The renowned 2nd century AD Greek traveller, geographer and historian Pausanias declared that although there are many wonderful things in Greece, there is a ’unique divinity’ about the mysteries of Ancient Olympia.

At its centre, in the sacred sanctuary, the glorious 5th century Temple of Zeus lays in ruins. Its colossal Doric columns lay toppled in the ground unmoved since being destroyed by tremendous earthquakes in the 6th century. Comparable in size to the Athenian Parthenon, The Temple of Zeus housed the long-lost 12-metre high golden statue of Zeus, created by the Greek sculptor Pheidias (Phidias) and one of the seven wonders of the ancient world.

Finally, its marvellous museum is full of world-class exhibits and masterpieces of antiquity, including 5th century BC statue of the winged Nike by the sculptor Paeonius (or Paionios) of Mende and the Praxiteles’ marble statue of Hermes, possibly the finest figurative sculpture ever made.

Ancient Olympia is a designated UNESCO World Heritage Site.

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All images, text and content are Copyright Steven Sklifas.

Sagalassos Turkey

Dramatically set amongst the clouds high on the Western Taurus mountain range in Turkey, ancient Sagalassos was Hellenised, Romanised, Christianised, destroyed, abandoned, buried and then lost for centuries.

According to ancient Hittite records, Sagalassos was established around the 14th century BC in the heart of ancient Pisidia, a mountainous geopolitical region. Various empires controlled and or influenced the city over the next 1000 years, including the Phrygians, Lydians, Persians and Greeks.

A pivotal development in the history of Sagalassos occurred in 333 BC when, Alexander the Great, on his way to conquer the Persians and the known world, sacked the city after encounter fierce resistance from the Pisidian’s who had a reputation of being bold, rebellious and warlike.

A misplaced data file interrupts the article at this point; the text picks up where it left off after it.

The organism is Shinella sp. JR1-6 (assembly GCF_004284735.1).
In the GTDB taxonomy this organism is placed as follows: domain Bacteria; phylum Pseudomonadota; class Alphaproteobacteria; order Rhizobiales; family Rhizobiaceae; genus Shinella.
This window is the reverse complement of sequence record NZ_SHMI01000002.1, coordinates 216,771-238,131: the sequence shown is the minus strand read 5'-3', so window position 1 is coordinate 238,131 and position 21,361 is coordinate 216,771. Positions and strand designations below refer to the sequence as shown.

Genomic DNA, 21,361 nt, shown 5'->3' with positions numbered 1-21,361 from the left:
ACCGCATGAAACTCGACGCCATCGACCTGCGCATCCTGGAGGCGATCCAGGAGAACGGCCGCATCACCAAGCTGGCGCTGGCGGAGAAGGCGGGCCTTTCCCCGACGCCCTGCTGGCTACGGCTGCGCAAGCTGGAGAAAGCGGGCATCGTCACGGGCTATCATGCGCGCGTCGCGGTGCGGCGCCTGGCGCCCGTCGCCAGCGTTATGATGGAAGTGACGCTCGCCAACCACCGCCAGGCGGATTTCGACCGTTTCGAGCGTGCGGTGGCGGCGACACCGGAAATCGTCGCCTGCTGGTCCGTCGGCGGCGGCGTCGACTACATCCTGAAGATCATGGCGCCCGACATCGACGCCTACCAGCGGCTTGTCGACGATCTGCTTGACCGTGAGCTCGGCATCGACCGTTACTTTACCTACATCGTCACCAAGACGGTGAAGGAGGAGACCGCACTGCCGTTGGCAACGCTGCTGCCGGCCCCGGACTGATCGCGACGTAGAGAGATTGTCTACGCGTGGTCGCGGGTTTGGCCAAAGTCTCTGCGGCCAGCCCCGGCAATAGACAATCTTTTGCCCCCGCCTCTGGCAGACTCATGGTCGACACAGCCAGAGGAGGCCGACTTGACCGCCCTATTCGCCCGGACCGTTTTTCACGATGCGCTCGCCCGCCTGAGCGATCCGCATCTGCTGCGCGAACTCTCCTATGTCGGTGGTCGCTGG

Hellenism came with Alexander’s conquest of the region, and Sagalassos embraced all facets of Greek civilization and formed part of the Greek cultural territories. This had a long-lasting prosperous effect on Sagalassos as it became the most progressive city of Pisidia and new trade opportunities and routes opened up.

The Romans arrived in the 1st century BC and Sagalassos became part of the expanding Roman Empire. The city’s prosperity continued to grow and became a vital trade hub and urban centre of the region. 

Sagalassos exported grain and olives and become famous for producing its signature ‘red slip ware’, which was tableware of high quality.

The city was embellished with new buildings and monuments particular during the reign of Roman Emperor Hadrian who favoured the metropolis and named it the ‘first city of the region of Pisidia’. At its peak, Sagalassos had a population in the tens of thousands and was one of the more affluent cities in Asia Minor.

The decline of Sagalassos began from around 500 AD when the city was struck by plagues, water shortages, catastrophic earthquakes and the first Arabs raids.